We have recently identified substituted 2-(aminopyridyl)- and 2-(aminopyrimidinyl)-thiazole-5-carboxamides as potent multi- kinase inhibitors with excellent antiproliferative activity against solid tumor and hematological cell lines. Moreover, the orally bioavailable, 2-aminopyrimidinyl derivative dasatinib (SPRYCEL®) retains activity in several clinically relevant imatinib-resistant cell lines and provides complete tumor regressions at multiple dose levels in wild-type and imatinib-resistant in vivo tumor models of chronic myelogenous leukemia (CML). Consistent with these preclinical findings, dasatinib demonstrated significant hematologic and cytogenetic response rates in CML and Ph+ ALL patients with resistance or intolerance to imatinib. Crystallographic analysis of dasatinib bound to the Abl kinase domain reveals that dasatinib binds to the activated form of the kinase. The crystal structure also provides mechanistic rationale for the ability of dasatinib to overcome all known imatinib-resistant Bcr-Abl mutants, except for the T315I variant. The structure-activity relationship sudies, preclinical pharmacology and structural biology supporting the selection of dasatinib for clinical development will be discussed.
Speaker Bio:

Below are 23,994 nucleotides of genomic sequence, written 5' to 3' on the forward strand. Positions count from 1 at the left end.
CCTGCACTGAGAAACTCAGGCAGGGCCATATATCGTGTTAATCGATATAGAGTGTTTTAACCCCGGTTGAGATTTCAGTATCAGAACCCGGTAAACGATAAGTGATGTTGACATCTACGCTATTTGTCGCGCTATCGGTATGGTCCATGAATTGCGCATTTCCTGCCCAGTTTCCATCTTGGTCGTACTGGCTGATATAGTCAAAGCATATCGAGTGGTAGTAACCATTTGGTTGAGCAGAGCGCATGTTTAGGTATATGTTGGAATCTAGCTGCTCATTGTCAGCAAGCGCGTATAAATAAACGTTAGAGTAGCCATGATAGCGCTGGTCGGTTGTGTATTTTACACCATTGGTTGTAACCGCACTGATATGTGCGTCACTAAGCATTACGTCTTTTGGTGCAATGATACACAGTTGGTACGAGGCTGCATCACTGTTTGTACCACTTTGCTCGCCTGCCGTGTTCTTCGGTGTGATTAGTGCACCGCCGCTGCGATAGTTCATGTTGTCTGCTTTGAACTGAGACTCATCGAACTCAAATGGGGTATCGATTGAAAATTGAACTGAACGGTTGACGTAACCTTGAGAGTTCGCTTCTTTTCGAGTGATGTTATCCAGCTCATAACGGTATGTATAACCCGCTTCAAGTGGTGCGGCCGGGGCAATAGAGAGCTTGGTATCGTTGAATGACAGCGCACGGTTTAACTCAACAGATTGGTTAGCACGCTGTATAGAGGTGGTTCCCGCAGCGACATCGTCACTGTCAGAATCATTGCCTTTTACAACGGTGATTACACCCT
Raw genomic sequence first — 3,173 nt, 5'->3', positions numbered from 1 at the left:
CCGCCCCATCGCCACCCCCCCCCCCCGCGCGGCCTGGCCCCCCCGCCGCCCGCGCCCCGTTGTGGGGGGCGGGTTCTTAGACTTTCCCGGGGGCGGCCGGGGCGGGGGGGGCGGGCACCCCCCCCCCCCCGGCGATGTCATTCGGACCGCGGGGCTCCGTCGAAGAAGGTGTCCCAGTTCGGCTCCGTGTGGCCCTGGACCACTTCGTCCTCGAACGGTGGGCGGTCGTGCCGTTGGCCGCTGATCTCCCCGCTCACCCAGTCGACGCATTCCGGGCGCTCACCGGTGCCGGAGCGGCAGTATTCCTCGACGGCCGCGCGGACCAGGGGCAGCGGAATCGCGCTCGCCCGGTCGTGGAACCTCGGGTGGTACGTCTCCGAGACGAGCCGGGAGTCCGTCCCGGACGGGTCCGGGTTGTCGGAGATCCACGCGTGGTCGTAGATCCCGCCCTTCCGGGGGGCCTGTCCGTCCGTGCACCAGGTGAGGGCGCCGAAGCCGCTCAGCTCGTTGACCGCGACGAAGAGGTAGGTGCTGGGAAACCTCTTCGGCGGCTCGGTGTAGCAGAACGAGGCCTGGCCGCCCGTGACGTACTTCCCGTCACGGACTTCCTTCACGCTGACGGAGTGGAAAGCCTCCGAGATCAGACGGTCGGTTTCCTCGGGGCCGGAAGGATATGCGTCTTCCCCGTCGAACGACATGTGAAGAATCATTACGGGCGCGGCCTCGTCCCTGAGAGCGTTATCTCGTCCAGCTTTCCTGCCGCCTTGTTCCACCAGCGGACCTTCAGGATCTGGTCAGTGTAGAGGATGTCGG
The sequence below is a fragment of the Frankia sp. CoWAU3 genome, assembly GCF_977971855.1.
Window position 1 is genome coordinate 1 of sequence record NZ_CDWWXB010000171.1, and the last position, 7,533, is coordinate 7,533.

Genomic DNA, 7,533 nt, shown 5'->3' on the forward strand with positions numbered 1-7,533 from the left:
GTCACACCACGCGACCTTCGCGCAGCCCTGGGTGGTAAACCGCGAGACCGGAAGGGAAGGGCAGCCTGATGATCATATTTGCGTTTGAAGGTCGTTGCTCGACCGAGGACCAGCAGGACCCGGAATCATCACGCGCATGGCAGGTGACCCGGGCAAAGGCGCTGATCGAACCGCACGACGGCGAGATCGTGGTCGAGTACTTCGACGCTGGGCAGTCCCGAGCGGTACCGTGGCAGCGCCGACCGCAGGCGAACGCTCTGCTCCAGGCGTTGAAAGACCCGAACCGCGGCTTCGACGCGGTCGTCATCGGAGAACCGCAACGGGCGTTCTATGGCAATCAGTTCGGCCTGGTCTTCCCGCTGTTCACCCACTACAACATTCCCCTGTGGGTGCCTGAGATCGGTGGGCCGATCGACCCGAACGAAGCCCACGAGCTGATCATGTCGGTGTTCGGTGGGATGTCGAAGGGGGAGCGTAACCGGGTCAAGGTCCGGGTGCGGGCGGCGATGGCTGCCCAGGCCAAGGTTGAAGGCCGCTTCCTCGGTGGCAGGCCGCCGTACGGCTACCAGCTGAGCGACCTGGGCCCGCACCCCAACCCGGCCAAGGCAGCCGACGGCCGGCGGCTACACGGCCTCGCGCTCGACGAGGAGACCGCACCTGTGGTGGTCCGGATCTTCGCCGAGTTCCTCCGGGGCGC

Received Ph. D. degree in chemistry from the University of New Brunswick, Fredericton, NB, Canada in 1978. Joined Squibb Institute for Medical Research as a research investigator in 1982 after postdoctoral research in the laboratory of Prof. E. J. Corey at Harvard University. At present is a research fellow in Drug Discovery Chemistry at Bristol-Myers Squibb Pharmaceutical Research Institute. Extensive research experience in organic synthesis , and medicinal chemistry with concentration in immunology, oncology, and cardiovascular diseases. Holder of 57 issued U. S. patents and 45 publications. Listed as who’s who in American Men and Women of Science, and Marquis’ who’s who in America. Co-discoverer of the multi-kinase inhibitor dasatinib (SPRYCEL®)which is currently approved for the treatment of chronic myeloid leukemia (CML), and Philadelphia chromosome positive acute lymphoblastic leukemia (ALL) in patients with resistance to or intolerant of prior therapy including imatinib.

Development of One-Armed 5D5 (OA5D5), a Humanized, Monovalent, Monoclonal Antibody against c-Met with Activity against HGF-driven c-Met Activation In Vitro and In Vivo
Mark Merchant, Ph.D., Scientist, Department of Translational Oncology, Genentech, Inc.